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Published:  23 July, 2008

New technology, new investment, new quality initiatives and award-winning products. Has the English wine industry finally managed to shed its "home-made, low-quality image"? David Williams reports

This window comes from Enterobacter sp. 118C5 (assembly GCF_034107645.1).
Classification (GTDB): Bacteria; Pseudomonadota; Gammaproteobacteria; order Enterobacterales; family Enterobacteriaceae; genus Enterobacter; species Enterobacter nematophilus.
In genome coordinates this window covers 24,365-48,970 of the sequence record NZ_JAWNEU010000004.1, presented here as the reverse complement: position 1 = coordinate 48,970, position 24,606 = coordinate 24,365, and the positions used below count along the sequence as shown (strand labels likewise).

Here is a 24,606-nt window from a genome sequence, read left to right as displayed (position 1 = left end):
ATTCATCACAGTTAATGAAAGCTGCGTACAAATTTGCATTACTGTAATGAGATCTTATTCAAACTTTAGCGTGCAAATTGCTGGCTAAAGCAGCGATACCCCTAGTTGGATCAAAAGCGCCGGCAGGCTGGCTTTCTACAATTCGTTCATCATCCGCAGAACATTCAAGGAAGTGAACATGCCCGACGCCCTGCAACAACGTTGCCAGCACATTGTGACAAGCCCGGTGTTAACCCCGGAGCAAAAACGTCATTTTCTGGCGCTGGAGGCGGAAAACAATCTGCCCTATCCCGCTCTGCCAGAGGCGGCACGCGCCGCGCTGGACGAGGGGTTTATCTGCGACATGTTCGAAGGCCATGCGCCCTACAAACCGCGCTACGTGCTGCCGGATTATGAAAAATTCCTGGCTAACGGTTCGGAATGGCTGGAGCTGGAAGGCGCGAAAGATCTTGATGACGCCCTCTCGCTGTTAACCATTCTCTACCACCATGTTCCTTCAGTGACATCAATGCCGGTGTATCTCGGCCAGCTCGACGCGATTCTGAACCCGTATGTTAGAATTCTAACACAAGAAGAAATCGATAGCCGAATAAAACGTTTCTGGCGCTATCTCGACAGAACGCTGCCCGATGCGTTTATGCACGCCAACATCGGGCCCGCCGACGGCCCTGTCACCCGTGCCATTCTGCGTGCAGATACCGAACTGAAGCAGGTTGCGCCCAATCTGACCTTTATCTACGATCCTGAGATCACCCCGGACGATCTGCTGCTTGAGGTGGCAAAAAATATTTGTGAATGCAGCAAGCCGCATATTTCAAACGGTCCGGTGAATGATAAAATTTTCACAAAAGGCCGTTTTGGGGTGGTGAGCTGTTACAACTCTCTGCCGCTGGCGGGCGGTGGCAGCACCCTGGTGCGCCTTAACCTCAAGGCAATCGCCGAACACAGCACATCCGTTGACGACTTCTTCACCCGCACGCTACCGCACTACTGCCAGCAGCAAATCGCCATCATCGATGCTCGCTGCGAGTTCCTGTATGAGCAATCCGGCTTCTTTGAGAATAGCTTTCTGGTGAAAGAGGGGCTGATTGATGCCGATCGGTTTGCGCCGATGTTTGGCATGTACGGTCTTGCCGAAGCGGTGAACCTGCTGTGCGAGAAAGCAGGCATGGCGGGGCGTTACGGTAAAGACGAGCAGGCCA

Received wisdom about English wine, number one: "The people who make English wine are retired landowners with too much money and enthusiastic amateurs with not enough skill." Received wisdom about English wine, number two: "As a wine-producing nation the British make great beer." Received wisdom about English wine, number three: "Nobody in their right mind wants to drink it, unless they happen to be on a day trip to a vineyard." It is this kind of prejudice which, over the years, has prevented the 382 vineyards and 115 wineries that make up the English wine industry from being taken seriously in the UK. However the signs are that things are changing, with change emanating from an unlikely source - the British Government. Last year the Ministry of Agriculture, Fisheries and Food (MAFF) awarded the English wine industry funding for the first time in its history. Though small in size (23,000, to be matched by a further 23,000 raised by the industry itself), the grant has enabled the United Kingdom Vineyards Association (UKVA) and English Wine Producers (EWP) to work together and bring to fruition a number of schemes to raise both the quality and the profile of English wine. On the quality side - the responsibility of the UKVA - the money is being used to provide incentives to join the English Quality and Regional Wine classification schemes and to provide courses for winemakers in the latest oenological practices. Stephen Skelton, chairman of the UKVA, said at the time the grant was announced: "We are greatly encouraged by the progress that is being made within these grant-funded projects. Every wine-producing country in the world has a quality-wine scheme and we are pleased to have this boost to our own version." On the marketing side, taken care of by EWP and its energetic marketing director, Julia Trustram Eve, the grant has been used to fund promotional work including a new website - -featuring news, press cuttings and history; and an English Wine Week involving visits to vineyards and a media campaign (see panel). It has also been used to fund the EWP English Wine Marque, a standard mark which qualifying producers can reproduce on their bottles and on plaques in their vineyards. Trustram Eve explained: "The Wine Marque is a visual endorsement of the quality in English wines. That quality is verified through the wines gaining Quality or Regional wine status, and also, to kickstart the use of the Wine Marque, wines that have gained an award in one of the three main competitions (the IWSC, IWC or the English & Welsh Wine of the Year competition)." The design for the marque was finalised last month, and according to Trustram Eve has already been greeted enthusiastically by the trade. "It's making good progress, with a number of vineyards having already applied to use it," she said. "It will be particularly helpful on the retail shelf, as it will enable the consumer to see immediately that a bottle is worth trying, and we have had some very positive responses from the major retailers who welcome the use of a quality symbol on the wines they stock." So what is behind this sudden desire to take English wine seriously? Trustram Eve reckons it is down to a shift in quality in English winemaking. "Producers can't expect to make shoddy wine and get away with it anymore," she said. Trustram Eve reckons the rise in standard is particularly apparent in English sparkling wine. "Our sparkling wine has made the trade and press sit up and take notice," she said, pointing to the medal-winning success, and rave press reviews for Ridgeview and Nyetimber's sparkling wines, among others, as evidence. It is an opinion which is shared by Paul Bastard, category manager for wine at the Co-Operative Wholesale Society, who has recently commissioned an own-label sparkler for the 600 Co-Op stores under his remit from Chapel Down. The wine came out top on Food and Drink last month, leading to the customary jump in sales that only Oz Clarke can deliver. All the same, Bastard says the decision to go ahead with the listing was a bit of a "risk, but with our own-label we are trying to move away from the staples. We also list a Spanish sparkling red which is just as risky, but we are not here to do what everyone else does. We want to plough our own furrow. Having said that we have no doubts about the quality of the product. In terms of quality, sparkling wine certainly has the best chance of succeeding in the UK." Mike Roberts who heads up Ridgeview, an East Sussex-based winery exclusively devoted to sparkling wine, is even more effusive about the style. In fact Roberts - who says the wines created at Ridgeview are made under every Champagne AOC rule, bar being grown in the region - sees sparkling as the only quality-wine area where England can compete with more established producing nations. "I use some natural extractive logic," Roberts explained. "How much still Chardonnay do the Champenois make? What is the point, when you can make a product that will sell for more, and be of a higher quality? We have lovely acid levels here, and our geology is almost identical to that of Champagne. It seems evidently sensible to me to make a high-value, low-volume product, where we can compete, rather than a low-value, high-volume product where we can't." The suitability of the English climate and soils to growing high-quality sparklers means that most of the major English producers are concentrating a lot of their efforts on the sparkling market. However, not everyone involved in English wine shares Roberts' belief that making still wine in England and Wales is an entirely thankless task, far from it. Bastard said he thinks "there are some other lovely wines being made in England," and mentioned Woking-based outfit Denbies as a particular favourite. Trustram Eve said: "I believe we produce some first-class still wines, on the whole using white varieties. There are some very talented winemakers in this country." Kevin Shayle, vineyard manager at Three Choirs agrees, but takes a more pragmatic line. "You have to do both still and sparkling. The sparkling is to impress and be seen to be making quality. The still is to satisfy our supermarket customers." The problem with all this is the tricky business of hitting the price points and providing the products the multiples desire. As Nicky Branch, chairman of English Wines plc (a company formed last year after the take-over of Lamberhurst and Carr Taylor by Chapel Down), said: "Shifting the price points at the multiples is like getting blood out of a stone." So difficult in fact, that according to Mike Allen, general manager at Denbies, his company has stopped trying to shift them. "We were in a lot of supermarkets before, but we pulled out of most of them because on every bottle that was sold, we lost money." In at least one area of the off-trade the absence of Denbies is not a problem. According to Sara Brook, one of the company's buyers, the English wine renaissance has yet to hit the shelves of Wal-Mart UK. The company stocks Three Choirs' basic white blend in 75cl and 25cl, but little else. "To be honest customers aren't ringing us up asking for more English wines," Brook said. "The one thing we have done is to put the local wines on the shelves in Kent. Basically we have the offer there, but we have no plans to increase it." Bastard, too, has problems finding space for the still products. "A still white wine at 7.50 would be a minority product," he said. "We have trouble shifting Spanish, Italian or Portuguese still white wines at that price, so we simply wouldn't have space for it." Despite this difficulty, Denbies, English Wine plc, Three Choirs and others are maintaining listings in a number of multiples. What's more, they are selling a considerable amount through their own retail outlets. According to Trustram Eve "more than 50%" of English wine is sold through visitor centres and "farmgate" retail outlets. For Allen this has obvious advantages. "We get more than 250,000 visitors a year to our vineyards and most of them will go home with a bottle of wine, plus we get the correct mark-up in our stores which you simply can't get in the multiples." It seems that at least one clich about English wine remains (foot-and-mouth notwithstanding) partly true - people still drink it on day trips to vineyards. As for those other two pieces of received wisdom Let's just say that if British breweries continue to close at the same rate you might start to hear people saying the following: "As a beer-producing nation, England produces some excellent wine."